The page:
There is a theory, especially among taxi drivers, that classic Mercedes models from 1968-1997 were more reliable than today’s models. How much truth is there in this theory? Several experts, including former 1980-1990s Mercedes chief designer Peter Pfeiffer, try to explain this perception.
You’ve probably seen numerous YouTube videos of taxi drivers boasting that their Mercedes W123 and W124 cars have gone millions of kilometers without significant repairs. Hence, the idea that classic Mercedes models are more durable and reliable and new ones would no longer have these qualities.
Deutsche Welle tried to unravel what lies behind this perception and talked to some top people at Mercedes, including former chief designer Peter Pffeifer, FIVA expert, and former BMW Motorsport boss Mario Theissen.
Former Mercedes drivers, who have driven hundreds of thousands of kilometers, are very proud of their cars and have fuelled this myth of indestructibility. One of them says:
“Do you know what the Mercedes star logo means? You can drive three times around the globe, and the car remains a Benz, i.e., indestructible. That logo is unique“.
How much truth is there in this myth?
Peter Pfeiffer, the designer who created the Mercedes W124, one of Mercedes’ longest-running models, produced between 1984 and 1997, says the philosophy of the model was simplicity in design and development and reduction to the essentials.
Mario Theissen, now a FIVA expert, inspects, analyses, and certifies thousands of classic cars annually. He sees German quality as directly linked to German engineering. Fifty years ago, marketing did not play an essential role in developing a car as it does today. Designers and engineers dictated the planning of a product, not marketing departments. Several years ago, when marketing was becoming increasingly important, a BMW official said that the time had come when “we no longer produce cars that we engineers want, but cars that marketing want.”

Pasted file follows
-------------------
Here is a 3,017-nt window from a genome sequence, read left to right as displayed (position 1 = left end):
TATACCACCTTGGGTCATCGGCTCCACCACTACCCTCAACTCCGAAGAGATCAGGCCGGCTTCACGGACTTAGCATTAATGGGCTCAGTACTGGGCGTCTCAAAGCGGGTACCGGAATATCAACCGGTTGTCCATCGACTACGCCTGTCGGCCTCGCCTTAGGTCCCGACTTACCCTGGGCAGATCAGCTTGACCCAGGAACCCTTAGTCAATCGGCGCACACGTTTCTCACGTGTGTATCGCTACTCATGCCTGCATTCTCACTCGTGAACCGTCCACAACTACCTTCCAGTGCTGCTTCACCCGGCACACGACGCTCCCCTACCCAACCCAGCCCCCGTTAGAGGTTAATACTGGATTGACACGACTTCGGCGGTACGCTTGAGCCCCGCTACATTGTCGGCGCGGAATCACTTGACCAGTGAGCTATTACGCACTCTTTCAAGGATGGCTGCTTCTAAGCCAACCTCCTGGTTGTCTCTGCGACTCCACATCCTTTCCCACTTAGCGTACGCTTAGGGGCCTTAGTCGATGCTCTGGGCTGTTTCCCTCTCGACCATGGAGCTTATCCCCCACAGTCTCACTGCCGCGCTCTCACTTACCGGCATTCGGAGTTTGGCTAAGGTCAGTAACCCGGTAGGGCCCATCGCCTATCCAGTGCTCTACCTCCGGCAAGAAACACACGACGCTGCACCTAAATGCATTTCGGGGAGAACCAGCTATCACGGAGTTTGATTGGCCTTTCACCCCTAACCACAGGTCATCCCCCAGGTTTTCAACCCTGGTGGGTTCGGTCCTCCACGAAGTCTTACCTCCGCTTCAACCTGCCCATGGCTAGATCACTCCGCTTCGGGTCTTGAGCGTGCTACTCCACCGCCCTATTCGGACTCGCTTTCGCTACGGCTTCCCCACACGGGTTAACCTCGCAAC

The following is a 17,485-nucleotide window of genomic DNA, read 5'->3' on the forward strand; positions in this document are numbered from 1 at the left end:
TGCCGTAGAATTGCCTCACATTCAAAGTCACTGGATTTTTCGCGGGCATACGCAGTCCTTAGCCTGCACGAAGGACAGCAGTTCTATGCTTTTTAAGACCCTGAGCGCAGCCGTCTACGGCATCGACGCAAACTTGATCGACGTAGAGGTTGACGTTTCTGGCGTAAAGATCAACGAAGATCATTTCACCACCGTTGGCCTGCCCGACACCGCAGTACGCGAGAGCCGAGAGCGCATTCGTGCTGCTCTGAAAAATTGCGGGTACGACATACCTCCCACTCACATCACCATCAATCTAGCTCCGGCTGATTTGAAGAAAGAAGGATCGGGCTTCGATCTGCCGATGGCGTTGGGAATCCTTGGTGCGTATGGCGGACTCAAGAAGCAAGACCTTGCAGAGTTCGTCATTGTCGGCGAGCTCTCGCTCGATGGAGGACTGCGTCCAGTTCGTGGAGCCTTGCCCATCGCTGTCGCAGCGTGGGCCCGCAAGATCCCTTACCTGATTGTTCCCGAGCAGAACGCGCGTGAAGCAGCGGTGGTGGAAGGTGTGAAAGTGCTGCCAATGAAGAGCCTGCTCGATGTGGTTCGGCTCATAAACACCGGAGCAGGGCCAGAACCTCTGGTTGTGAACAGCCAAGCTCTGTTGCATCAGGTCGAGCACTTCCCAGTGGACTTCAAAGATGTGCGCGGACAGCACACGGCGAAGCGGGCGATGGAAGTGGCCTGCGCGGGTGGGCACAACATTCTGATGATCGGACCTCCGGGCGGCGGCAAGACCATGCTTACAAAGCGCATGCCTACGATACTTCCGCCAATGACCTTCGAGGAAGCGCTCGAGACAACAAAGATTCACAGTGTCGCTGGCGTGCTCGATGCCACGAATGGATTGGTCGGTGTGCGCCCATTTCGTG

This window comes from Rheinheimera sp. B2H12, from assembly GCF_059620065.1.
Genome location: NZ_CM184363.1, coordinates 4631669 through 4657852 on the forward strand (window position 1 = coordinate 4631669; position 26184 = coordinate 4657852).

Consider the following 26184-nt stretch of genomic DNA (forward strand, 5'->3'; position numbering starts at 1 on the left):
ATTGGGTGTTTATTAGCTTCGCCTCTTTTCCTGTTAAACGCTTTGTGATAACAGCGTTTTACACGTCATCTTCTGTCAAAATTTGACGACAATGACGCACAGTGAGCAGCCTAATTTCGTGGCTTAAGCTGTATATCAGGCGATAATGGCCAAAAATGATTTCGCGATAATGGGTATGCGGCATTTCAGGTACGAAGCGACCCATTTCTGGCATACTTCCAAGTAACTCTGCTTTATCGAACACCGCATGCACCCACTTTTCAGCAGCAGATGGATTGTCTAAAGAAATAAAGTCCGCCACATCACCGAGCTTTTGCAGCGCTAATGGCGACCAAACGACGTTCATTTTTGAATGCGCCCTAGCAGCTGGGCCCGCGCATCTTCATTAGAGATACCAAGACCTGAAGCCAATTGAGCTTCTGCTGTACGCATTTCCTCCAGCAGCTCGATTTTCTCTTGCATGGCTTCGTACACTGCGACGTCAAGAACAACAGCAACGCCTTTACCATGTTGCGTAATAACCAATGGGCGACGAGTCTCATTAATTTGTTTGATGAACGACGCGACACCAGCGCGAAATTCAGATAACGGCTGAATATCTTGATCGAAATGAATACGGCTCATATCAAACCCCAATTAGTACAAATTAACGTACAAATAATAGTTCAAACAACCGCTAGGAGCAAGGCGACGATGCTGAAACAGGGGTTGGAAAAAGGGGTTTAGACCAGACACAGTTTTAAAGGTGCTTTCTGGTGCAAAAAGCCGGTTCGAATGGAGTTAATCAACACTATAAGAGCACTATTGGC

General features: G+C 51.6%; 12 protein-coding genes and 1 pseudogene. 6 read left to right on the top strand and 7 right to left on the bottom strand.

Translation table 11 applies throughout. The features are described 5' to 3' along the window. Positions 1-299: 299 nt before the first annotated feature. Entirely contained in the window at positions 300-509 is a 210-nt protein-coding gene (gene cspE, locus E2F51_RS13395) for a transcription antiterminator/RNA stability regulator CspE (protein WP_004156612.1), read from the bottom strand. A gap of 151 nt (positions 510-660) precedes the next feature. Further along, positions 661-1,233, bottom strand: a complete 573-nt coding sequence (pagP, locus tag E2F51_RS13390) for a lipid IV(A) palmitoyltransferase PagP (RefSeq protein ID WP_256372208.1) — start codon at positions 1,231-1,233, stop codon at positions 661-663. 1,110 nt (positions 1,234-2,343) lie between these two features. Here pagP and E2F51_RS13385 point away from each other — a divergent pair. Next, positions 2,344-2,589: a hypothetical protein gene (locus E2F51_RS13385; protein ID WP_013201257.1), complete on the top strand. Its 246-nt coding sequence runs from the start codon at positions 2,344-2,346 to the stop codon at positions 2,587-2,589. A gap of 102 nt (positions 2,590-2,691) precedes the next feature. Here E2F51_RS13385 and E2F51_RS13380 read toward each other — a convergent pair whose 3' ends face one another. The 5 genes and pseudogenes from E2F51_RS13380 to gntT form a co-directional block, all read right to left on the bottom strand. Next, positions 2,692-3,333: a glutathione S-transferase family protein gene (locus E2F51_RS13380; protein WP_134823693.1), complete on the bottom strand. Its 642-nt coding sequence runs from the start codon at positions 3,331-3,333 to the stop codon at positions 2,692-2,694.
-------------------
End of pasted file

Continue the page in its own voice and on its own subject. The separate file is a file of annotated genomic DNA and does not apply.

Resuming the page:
So today, marketing gets involved right from the development stage and dictates what features a car should have to face the increasingly fierce competition.
Classic car dealer Burkhard Steins explains where the myth of the W124’s indestructibility comes from. He has lifted the coupe version of the W124, called the C124, onto the elevator and shows that all the components were oversized to stand the test of time, whether it be suspension arms, bushes, or drive shafts. The whole concept of the car is based on using the best materials. He also says that not only the build quality of the W124 series is excellent, but the repair and maintenance operations are simple and easy for less skilled people to carry out.
“The engine compartment is very airy, and you can service and repair the engine using simple tools. For example, you can remove spark plugs in minutes“.
Steins says that the W124 series is the pinnacle of Mercedes’s quality. After the demise of the W124 in 1997, manufacturing quality began to decline. That’s when Mercedes management decided to make a significant change due to increasing competition and shareholder pressure for higher profits. As a result, suppliers were under pressure to offer components at lower prices, and Steins says that when you put pressure on the supplier, you won’t have the same quality components as before.
On the other hand, exponentially increasing electronic complexity has led to various reliability problems. Steins says today’s cars have a limited lifespan of 15-20 years, whereas the vehicles like W124 were designed for eternity.
In conclusion, all the experts interviewed to confirm that this myth of the indestructibility of classic Mercedes models produced between 1968 and 1997 is as authentic as it gets and that it is not just a myth, being explained by the quality of the components and the simplicity of construction that made these models indestructible.